Manuel Pellegrini is a very boring man. There’s just no getting away from it; even in a week when he completed a domestic double -- only the second ever in Manchester City’s history -- he’s barely been noticed. He’s a man who courts no controversy, gives non-committal answers on every topic he’s asked about and he creates press conferences that the press don’t want to touch.
And that’s why he’s doing so well at Eastlands.
When I say that Pellegrini is a very boring man, I mean it as no slight whatsoever -- he’s exactly the type of man that Manchester City needed in the dugout. Even if he’s not the type of character that the media in England love because he won’t have digs at opposition managers and he won’t start a war of words. He won’t even respond to a war of words. He won’t even acknowledge the war of words for fear of being thought to be in it.
The result of his actions this year has been a team of Manchester City players rather than a group of talented players. It was very noticeable throughout Roberto Mancini’s final campaign in charge that there were fractions and cliques; there were disagreements and angry exchanges; there was a training ground bout of fisticuffs between manager and a player. It wasn’t a happy camp. In the end, the squad performed much less than the sum of their parts, whimpering to a terrible title defence.
A year on, and Pellegrini’s management of City has been near perfect. He has his flaws, of course, but they’ve been outweighed by his positives. The two biggest errors the Chilean made this year, bizarrely, probably cost the Blues an even better season (even if such a concept sounds like madness because 2013-14 yielded a first double since the League Cup and European Cup Winners Cup triumphs in 1970).
First, the manager allowed Bayern Munich free-rein of the Etihad through a four-man midfield, despite it being blatantly obvious he needed to sacrifice a striker. But, back then, he was hell-bent on imposing his style of play on every opposing team. It’s a lesson he learned quickly, switching formation for the away match in the group.
Second, when trailing 2-0 after the first leg of the Champions League last sixteen tie with Barcelona, Pellegrini opted to prioritise the fairly unwinnable second leg over the very winnable FA Cup tie with Wigan. With the draw having been very kind to the Blues in the FA Cup this season, it certainly felt like an opportunity missed -- though the Chilean was let down by the players from the defeat to Wigan, too.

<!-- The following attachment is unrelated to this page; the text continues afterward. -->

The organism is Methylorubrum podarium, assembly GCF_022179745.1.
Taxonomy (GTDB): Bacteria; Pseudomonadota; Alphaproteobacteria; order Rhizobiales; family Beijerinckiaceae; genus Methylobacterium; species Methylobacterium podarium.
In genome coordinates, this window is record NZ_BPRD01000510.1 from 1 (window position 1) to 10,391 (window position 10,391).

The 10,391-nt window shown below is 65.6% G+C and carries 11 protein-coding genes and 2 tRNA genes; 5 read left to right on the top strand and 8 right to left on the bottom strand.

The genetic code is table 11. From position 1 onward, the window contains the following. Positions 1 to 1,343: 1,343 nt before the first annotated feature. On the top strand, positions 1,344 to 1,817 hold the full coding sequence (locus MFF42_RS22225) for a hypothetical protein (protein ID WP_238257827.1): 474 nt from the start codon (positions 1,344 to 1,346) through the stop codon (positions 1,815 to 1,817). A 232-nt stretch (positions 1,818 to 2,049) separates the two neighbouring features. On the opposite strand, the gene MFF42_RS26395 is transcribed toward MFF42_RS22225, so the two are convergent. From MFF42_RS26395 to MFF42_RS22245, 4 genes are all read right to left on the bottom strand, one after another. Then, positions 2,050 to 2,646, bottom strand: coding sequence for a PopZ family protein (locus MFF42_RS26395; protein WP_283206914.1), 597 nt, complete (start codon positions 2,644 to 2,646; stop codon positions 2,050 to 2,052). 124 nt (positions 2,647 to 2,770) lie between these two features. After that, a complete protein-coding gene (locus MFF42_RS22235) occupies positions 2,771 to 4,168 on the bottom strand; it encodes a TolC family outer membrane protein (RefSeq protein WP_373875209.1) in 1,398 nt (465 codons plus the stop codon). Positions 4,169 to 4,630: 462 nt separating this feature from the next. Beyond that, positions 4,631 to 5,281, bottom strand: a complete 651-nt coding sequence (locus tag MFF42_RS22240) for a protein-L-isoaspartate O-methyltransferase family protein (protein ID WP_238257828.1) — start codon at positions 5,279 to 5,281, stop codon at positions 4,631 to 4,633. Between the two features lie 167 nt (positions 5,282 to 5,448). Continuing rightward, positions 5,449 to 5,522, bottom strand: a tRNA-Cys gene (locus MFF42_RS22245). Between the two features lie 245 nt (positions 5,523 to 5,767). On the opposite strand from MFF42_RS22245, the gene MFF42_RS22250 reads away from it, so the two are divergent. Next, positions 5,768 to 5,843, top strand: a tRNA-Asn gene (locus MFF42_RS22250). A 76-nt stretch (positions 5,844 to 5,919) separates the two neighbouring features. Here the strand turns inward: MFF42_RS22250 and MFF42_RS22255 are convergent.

However, those now look like minor indiscretions given how he turned around the form in the Premier League to produce a storming run in the closing weeks to take top spot. City’s away form at the start of the season was woeful, yet it didn’t cost the club thanks to the surge throughout December and January.
Equally, Joe Hart’s own form was heading towards being a disaster in the autumn, with 2013 a quite forgettable year for the shot-stopper. Opta stats had him as the goalkeeper with the most unforced errors in the league and every single camera lens was aimed at City’s number one when the manager dropped him for the home tie with Norwich.
There was no sulk. There was no frown. Hart gave nothing away about how he was feeling -- because nobody could have blamed him for feeling a bit miffed. The whole episode, though, had been handled internally and not through the media. It meant that, while Hart won’t have been happy with the decision, he was happy with how it had been taken.
And after coming back into the team against Fulham in December, he barely put a foot wrong for the rest of the season. Had he carried on in the same vein as previously, we’d probably have been talking about his blunder that knocked City out of the title race instead of his match-winning saves at Goodison Park.
Above all else, though, Pellegrini has produced the most entertaining Premier League season the Blues' fans have witnessed. While 2012 will go down in folklore as the best title win they experience because of the exhilaration of leaping to the summit of delight from the depths of despair. This year will go down as the year when City played nearly everybody they came up against off the park with efficiency.
The club were somewhat more offensive than Mancini’s side of 2012, finishing just two goals off taking the all-time Premier League scoring record -- and well above their previous personal best. Indeed, the Italian’s title-winning team started like a steam train but became more reserved through the winter and spring. The Chilean’s started like an express train and finished like an express train, too.
While the win of 2012 summed up Manicni -- frantic, panicked, dramatic –- the win of 2014 sums up his replacement. It was calm. It was professional. It was done in style. It was Pellegrini.
Manuel Pellegrini is a very boring man. But his team most certainly isn’t and they’re very worthy winners.